"I was born to Lord Dan and Lady Tsunade in the South-Middle Ocean not far from here," she always began, waves of emotion crashing behind the reflecting pools of her eyes as she remembered her childhood—of happier times. She was the only child to the king and queen of a prosperous undersea kingdom. Because of her pink hair and green eyes, she was named after her mother's favorite flower when Tsunade had stayed in the Sea of Japan where she met her husband, and was lavished with presents and the love of her parents. However, her birth-father had suddenly come down with a blood-illness that poisoned him from the inside-out. No one could do anything for him, not even her mother who was a healer renowned throughout the seven seas. They watched him wither away as he continued to love them until the very end. A cloud shrouded the kingdom for two years until her mother remarried a family friend, Lord Jiraiya.

She grew up under the care of her governess, Shizune, who was also her mother's lady-in-waiting. Growing up, she often snuck out of lessons to explore the areas surrounding the castle or play with her friends because she hated studying. However, Shizune bribed her into coming back to the study sessions by promising to exchange lessons in healing magic and music for math and history. By the time she was kidnapped, she was proficient in the healing arts and knew over fifty songs.

Now, once in a while, her mother treated her to a trip to the surface—your human world—where they would spend the day walking on the shore and exploring. Back then, this was normal since all merpeople could change into human form and they had to practice walking on two "legs" in order to walk among humans, usually when they were young as to not draw suspicion from the land-dwelling humans. Sakura would look forward to these trips the most because not only was she able to spend time with her mother alone, she was also able to eat her favorite food: apples.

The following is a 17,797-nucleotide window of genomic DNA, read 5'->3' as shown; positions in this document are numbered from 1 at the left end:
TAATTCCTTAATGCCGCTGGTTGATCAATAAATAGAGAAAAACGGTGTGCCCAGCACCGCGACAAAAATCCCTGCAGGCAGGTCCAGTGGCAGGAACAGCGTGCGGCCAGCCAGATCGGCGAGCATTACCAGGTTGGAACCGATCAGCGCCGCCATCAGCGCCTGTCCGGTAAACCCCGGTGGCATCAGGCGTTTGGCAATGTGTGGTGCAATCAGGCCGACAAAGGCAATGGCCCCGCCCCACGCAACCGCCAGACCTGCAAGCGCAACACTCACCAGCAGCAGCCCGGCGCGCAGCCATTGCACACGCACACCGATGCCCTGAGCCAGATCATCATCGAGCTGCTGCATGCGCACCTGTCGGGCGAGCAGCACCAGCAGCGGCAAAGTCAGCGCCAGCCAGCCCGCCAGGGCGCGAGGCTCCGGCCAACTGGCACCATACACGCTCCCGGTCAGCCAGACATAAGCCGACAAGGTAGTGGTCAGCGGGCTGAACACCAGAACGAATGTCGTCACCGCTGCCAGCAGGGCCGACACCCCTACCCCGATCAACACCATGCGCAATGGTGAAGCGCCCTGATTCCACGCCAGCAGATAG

It was on one of these trips that Sakura had been snatched. Trips to the surface usually took place within the boundaries of the South-Middle Ocean, but as they were preparing to return to their kingdom, a sea-sorceress named Anko conjured a storm, tearing the two apart. From what she remembered from stories from Shizune, Anko was the student of Orochimaru, a powerful sorcerer who was defeated and killed in battle by her father, Dan. Half of it was supposedly because Orochimaru craved power; the other half, because he had been in love with her mother. After the death of her master, Anko had sworn vengeance on the Royal Family and the trip had been the perfect opportunity to enact her revenge. As the storm raged, her mother was flung back to the kingdom while she was flung here to a small fishing village on the European coast.